24. 24. Modifying Distribution Strategies <ul><li>Modify when the following changes occur: </li></ul><ul><li>Consumer markets and buying habits </li></ul><ul><li>Customer needs </li></ul><ul><li>Competitor’s perspectives </li></ul><ul><li>Relative importance of outlet types </li></ul><ul><li>Manufacturer’s financial strength </li></ul><ul><li>Sales volume level of existing products, and </li></ul><ul><li>The marketing mix </li></ul>
    25. 25. Channel-Control Strategy <ul><li>Vertical Marketing System (VMS) </li></ul><ul><ul><li>Also known as centrally coordinated, professionally managed and centrally programmed network systems </li></ul></ul><ul><ul><li>The emerging trend in ASPAC replacing existing conventional marketing channels </li></ul></ul><ul><ul><li>Classified into corporate, administered and contractual VMS </li></ul></ul>
    26. 26. Channel-Control Strategy (cont’d) <ul><li>Horizontal Marketing System </li></ul><ul><li>Two or more unrelated companies putting together resources to exploit a marketing opportunity </li></ul><ul><li>Adler called this symbiotic marketing (HBR Nov-Dec86) </li></ul><ul><li>Example: In Japan, small companies form HMS in the form of Yugoka </li></ul>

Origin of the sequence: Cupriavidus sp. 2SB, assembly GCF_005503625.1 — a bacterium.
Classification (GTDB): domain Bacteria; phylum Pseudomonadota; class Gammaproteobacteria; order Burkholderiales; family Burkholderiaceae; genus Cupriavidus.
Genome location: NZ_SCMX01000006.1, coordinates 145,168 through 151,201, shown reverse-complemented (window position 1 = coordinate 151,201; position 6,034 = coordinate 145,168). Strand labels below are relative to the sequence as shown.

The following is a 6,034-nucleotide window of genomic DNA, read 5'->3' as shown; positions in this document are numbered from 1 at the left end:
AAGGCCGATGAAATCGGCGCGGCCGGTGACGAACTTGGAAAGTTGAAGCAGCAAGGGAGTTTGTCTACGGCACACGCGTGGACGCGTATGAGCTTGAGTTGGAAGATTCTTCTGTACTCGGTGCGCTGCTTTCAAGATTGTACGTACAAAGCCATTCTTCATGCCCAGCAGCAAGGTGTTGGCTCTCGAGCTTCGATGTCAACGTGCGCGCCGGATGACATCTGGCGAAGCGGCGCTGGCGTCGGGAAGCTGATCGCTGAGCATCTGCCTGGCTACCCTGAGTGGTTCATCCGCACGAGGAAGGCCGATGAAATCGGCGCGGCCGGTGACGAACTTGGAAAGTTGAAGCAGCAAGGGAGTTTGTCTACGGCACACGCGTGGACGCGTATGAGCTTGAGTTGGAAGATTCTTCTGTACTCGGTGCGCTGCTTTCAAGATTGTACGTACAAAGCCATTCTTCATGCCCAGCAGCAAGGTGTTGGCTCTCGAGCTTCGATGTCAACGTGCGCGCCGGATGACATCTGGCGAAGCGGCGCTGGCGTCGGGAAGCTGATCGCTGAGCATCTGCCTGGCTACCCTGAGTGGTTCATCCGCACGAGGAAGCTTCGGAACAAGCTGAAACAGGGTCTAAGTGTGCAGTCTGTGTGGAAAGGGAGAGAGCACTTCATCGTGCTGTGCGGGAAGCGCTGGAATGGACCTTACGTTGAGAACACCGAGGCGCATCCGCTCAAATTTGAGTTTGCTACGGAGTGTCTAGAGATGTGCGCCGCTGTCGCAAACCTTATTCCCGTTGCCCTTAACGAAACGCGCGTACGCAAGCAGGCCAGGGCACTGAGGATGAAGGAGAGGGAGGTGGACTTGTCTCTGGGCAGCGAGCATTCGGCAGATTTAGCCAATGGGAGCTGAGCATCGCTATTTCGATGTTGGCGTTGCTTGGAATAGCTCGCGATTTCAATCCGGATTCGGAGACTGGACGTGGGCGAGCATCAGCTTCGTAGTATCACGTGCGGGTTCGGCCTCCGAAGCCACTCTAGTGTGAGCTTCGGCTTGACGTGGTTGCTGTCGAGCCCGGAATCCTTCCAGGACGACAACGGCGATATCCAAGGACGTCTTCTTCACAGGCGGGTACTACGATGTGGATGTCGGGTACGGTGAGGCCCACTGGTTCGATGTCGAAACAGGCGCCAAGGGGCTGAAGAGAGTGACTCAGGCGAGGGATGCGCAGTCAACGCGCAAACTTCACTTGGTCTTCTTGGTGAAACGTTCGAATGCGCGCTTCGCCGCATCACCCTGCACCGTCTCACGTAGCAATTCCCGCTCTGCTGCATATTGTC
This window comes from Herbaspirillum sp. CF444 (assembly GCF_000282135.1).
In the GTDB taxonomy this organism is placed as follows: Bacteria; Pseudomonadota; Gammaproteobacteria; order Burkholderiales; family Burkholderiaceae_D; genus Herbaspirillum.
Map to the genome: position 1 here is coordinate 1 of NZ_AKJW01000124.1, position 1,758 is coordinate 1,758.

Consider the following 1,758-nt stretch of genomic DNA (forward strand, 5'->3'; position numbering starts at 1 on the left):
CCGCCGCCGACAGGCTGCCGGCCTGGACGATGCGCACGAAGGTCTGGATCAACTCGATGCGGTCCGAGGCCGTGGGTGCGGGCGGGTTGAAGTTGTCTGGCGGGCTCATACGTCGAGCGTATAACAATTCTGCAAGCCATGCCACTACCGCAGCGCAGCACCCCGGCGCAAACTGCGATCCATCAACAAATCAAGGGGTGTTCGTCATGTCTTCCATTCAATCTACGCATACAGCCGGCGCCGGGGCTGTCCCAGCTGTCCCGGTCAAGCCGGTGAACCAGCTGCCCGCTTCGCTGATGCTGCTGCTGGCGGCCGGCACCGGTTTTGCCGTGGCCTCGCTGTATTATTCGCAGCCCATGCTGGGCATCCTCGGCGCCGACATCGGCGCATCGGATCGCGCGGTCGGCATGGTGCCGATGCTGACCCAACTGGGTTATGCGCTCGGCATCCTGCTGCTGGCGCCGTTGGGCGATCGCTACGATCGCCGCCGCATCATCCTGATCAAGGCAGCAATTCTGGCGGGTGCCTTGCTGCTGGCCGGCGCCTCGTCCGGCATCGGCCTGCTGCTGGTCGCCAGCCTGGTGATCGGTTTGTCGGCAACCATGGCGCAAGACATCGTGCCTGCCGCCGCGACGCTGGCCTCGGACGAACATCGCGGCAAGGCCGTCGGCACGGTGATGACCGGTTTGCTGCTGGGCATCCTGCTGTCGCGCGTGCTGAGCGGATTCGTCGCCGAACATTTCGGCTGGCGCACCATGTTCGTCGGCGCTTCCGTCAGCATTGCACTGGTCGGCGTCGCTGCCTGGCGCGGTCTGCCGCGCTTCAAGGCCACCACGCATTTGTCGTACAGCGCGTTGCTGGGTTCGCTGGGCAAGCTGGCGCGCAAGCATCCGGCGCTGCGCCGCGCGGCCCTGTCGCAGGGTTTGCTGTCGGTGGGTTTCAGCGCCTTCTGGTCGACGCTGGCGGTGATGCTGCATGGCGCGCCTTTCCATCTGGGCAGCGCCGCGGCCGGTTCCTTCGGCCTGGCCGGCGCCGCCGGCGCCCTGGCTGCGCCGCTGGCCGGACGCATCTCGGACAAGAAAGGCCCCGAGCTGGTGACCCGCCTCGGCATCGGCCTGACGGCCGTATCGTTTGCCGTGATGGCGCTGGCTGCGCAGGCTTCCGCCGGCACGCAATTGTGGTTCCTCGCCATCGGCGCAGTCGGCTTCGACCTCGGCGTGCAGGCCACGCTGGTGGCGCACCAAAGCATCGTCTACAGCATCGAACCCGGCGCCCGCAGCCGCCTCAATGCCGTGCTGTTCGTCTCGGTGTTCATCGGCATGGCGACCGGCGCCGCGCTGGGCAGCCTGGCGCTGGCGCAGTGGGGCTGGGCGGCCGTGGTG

27. 27. E-Commerce: Online Distribution <ul><li>The success depends on the characteristics of the consumers in the market in terms of their disposition to e-commerce and surfing habits e.g. </li></ul><ul><li>South Korea has the most dynamic Internet surfers in Asia. They spend the least time—28 seconds—on a web page before moving on </li></ul><ul><li>Australian surfers were the “stickiest”, clocking one minute per page </li></ul><ul><li>(Source: March 2001 figures from Nielsen/NetRatings Globel Index) </li></ul>
    28. 28. The Future: M-Commerce <ul><li>Mobile commerce is going to be the next revenue stream once the killer mobile-application is rolled out </li></ul><ul><li>The penetration of mobile data services is low in ASPAC (1%) compared to the Western Europe (23%), Japan (21%) and the US (7%) </li></ul><ul><li>(Source: ARC Group, 2000) </li></ul><ul><li>Japan’s NTT DoCoMo's recently launched i-Mode, a data communications service rather like Wap, and signed up several million customers </li></ul><ul><li>(Source: Intelligent Enterprise Asia, July 2001) </li></ul>